The legislation touts consumer benefits and states the importance of considering the impact on innovation in digital markets. Although the DMU’s core duties do not include a formal legal requirement to consider innovation, the DMU will have to actively forecast the impact on innovation when taking action to ensure consumers can realize the benefits that innovation in digital markets can bring.

While DMCC subtly improves on the DMA in these respects, its penalty system is just as punitive as its EU counterpart’s. To set predictable funding, the activities of the DMU will be financed by the Exchequer, with partial cost recovery through a new noncompliance fine for SMS firms, which are anticipated to be U.S. firms only. The CMA will be able to determine without a court order when consumer law has been infringed and fine companies up to 10 percent of annual global turnover. For U.S. tech giants like Apple, a single violation could thus cost over $38 billion—over a third of the company’s annual profit. Senior managers of SMS firms could also be individually fined up to £300,000 for breaching consumer protection rules. Moreover, the CMA could require businesses to compensate consumers in addition to adapting their business practices to improve compliance.

Digital markets are defined—less than precisely—in the bill’s explanatory notes as “markets where businesses develop and apply new technologies for the benefit of other businesses and consumers or create brand new products and services using digital capabilities, connecting groups of users in new and innovative ways.” Examples of businesses operating in digital markets are social media platforms like Meta (Facebook) and X (formerly Twitter), online marketplaces like eBay and Amazon, and other tech-driven firms like Alphabet (Google) and Apple. The draft legislation states the CMA can ban a firm from “[treating] its own products more favorably than those of other undertakings” (self-preferencing), “applying discriminatory terms,” and “using data unfairly.” The lack of explicit definitions on regulated activities gives the CMA substantial leeway to regulate U.S. firms as it sees fit. While the UK government describes the DMA as “pro-innovation,” the CMA’s interpretation of its broad mandate will be crucial to determining if there is any truth behind this contention, particularly since companies’ ability to appeal CMA decisions will likely be limited.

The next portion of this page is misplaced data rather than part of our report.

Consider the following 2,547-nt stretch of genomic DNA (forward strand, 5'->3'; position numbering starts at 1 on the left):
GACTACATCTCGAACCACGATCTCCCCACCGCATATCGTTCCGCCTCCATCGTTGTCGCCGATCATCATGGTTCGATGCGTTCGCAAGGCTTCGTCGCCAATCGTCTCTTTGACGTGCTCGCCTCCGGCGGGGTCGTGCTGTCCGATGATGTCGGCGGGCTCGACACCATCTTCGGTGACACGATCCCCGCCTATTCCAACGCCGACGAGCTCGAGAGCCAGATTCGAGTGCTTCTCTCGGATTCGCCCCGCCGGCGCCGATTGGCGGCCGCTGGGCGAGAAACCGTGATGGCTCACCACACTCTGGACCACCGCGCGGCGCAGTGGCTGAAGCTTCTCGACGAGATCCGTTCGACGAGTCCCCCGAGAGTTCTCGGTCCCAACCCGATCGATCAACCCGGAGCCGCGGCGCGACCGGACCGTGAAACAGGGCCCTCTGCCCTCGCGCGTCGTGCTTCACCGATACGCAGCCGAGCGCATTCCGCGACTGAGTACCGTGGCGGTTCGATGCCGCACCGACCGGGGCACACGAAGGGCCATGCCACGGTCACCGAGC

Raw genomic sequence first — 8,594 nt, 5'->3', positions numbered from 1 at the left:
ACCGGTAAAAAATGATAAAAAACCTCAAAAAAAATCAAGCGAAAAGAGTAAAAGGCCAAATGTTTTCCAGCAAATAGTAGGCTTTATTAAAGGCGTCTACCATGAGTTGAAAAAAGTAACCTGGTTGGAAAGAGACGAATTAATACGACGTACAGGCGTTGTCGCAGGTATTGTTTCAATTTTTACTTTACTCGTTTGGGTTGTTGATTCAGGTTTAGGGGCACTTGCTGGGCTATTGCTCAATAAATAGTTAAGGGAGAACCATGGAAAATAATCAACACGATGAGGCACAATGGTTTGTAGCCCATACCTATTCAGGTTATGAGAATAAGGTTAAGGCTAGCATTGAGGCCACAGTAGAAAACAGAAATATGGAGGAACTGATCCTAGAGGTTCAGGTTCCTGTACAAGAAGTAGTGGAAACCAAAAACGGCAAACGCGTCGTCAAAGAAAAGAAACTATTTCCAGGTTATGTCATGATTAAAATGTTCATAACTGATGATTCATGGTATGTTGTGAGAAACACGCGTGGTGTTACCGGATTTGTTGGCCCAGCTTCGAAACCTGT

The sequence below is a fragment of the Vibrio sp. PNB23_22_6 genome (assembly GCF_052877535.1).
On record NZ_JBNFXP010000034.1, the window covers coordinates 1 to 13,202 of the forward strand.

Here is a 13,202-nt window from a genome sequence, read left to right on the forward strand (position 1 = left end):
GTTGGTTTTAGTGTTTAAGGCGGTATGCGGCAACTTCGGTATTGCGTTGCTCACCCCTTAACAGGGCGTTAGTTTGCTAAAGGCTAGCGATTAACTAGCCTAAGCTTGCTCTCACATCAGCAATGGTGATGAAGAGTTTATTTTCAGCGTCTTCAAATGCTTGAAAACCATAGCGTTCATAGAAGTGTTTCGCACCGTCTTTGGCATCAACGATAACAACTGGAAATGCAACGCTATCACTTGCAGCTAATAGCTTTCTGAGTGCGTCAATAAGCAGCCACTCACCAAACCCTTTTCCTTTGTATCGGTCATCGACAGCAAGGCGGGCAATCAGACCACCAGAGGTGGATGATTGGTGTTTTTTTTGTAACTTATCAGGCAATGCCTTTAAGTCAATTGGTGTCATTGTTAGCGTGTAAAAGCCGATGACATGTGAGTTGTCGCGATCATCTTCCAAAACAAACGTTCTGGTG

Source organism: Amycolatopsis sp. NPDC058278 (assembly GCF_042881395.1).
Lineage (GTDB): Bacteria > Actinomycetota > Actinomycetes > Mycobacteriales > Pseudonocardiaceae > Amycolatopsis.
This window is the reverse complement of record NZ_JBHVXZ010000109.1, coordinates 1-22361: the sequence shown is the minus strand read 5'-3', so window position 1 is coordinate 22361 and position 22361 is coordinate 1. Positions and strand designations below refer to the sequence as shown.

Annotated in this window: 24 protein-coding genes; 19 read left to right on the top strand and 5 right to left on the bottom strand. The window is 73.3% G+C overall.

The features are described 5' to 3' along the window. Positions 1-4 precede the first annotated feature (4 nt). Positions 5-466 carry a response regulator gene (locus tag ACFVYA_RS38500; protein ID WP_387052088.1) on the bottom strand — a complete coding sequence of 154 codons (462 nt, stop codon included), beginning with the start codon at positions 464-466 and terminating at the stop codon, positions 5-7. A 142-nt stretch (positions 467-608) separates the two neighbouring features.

The DMCC will also grant the CMA significant power to oppose mergers even when they have limited connection to the United Kingdom. This aspect of the regulation appears directed at so-called killer acquisitions, where the acquirer is a significant player in the United Kingdom and appears to be purchasing a firm to preempt competition. Specifically, the CMA will have jurisdiction to intervene when any party to a merger controls at least 33 percent of the supply of a good or service in the UK and a UK turnover exceeding £350 million. In the world of big tech, both thresholds are extremely low. Google, for instance, is the market share leader for search engines. Under the proposed DMCC, Google would be required to report nearly all mergers to the CMA, regardless of whether the target undertakes digital activities or has any business in the United Kingdom.


In June 2023, the United States and United Kingdom signed the milestone Atlantic Declaration promising a new economic security framework covering “ever-closer cooperation on critical and emerging technologies,” prioritizing the harnessing of technological breakthroughs to drive broadly shared growth and exploring ways to deepen the bilateral trade and investment relationship. Perhaps due to the opposition of the Biden administration to a U.S.-UK free trade agreement, the United Kingdom now seems to be headed in the direction of less cooperation with the United States. While Europe continues to construct a heavy-handed regulatory environment for the tech sector, absent cooperation with the United States, this may not be the best path for the United Kingdom, which should prefer policies that grow the Western tech sector generally.

In fairness, the DMCC improves on its European counterpart in some respects by including a countervailing benefits exemption, doing away with overarching blanket regulations in favor of a more tailored approach, and requiring synchronization across regulators. Giving an unprecedented amount of power to a single regulatory body with few checks and balances, however, promises to transform the UK business environment for digital firms, creating serious concerns for the attractiveness of the United Kingdom for tech investment. These dramatic changes should be weighed with care and circumscribed judiciously—particularly for UK entrepreneurs, who may find a more accommodative regulatory environment in Boston or Silicon Valley.

Meredith Broadbent is a senior adviser (non-resident) with the Scholl Chair in International Business at the Center for Strategic and International Studies in Washington, D.C.

Meredith Broadbent thanks John Strezewski for his helpful research contributions to this commentary.

Meredith Broadbent
Senior Adviser (Non-resident), Scholl Chair in International Business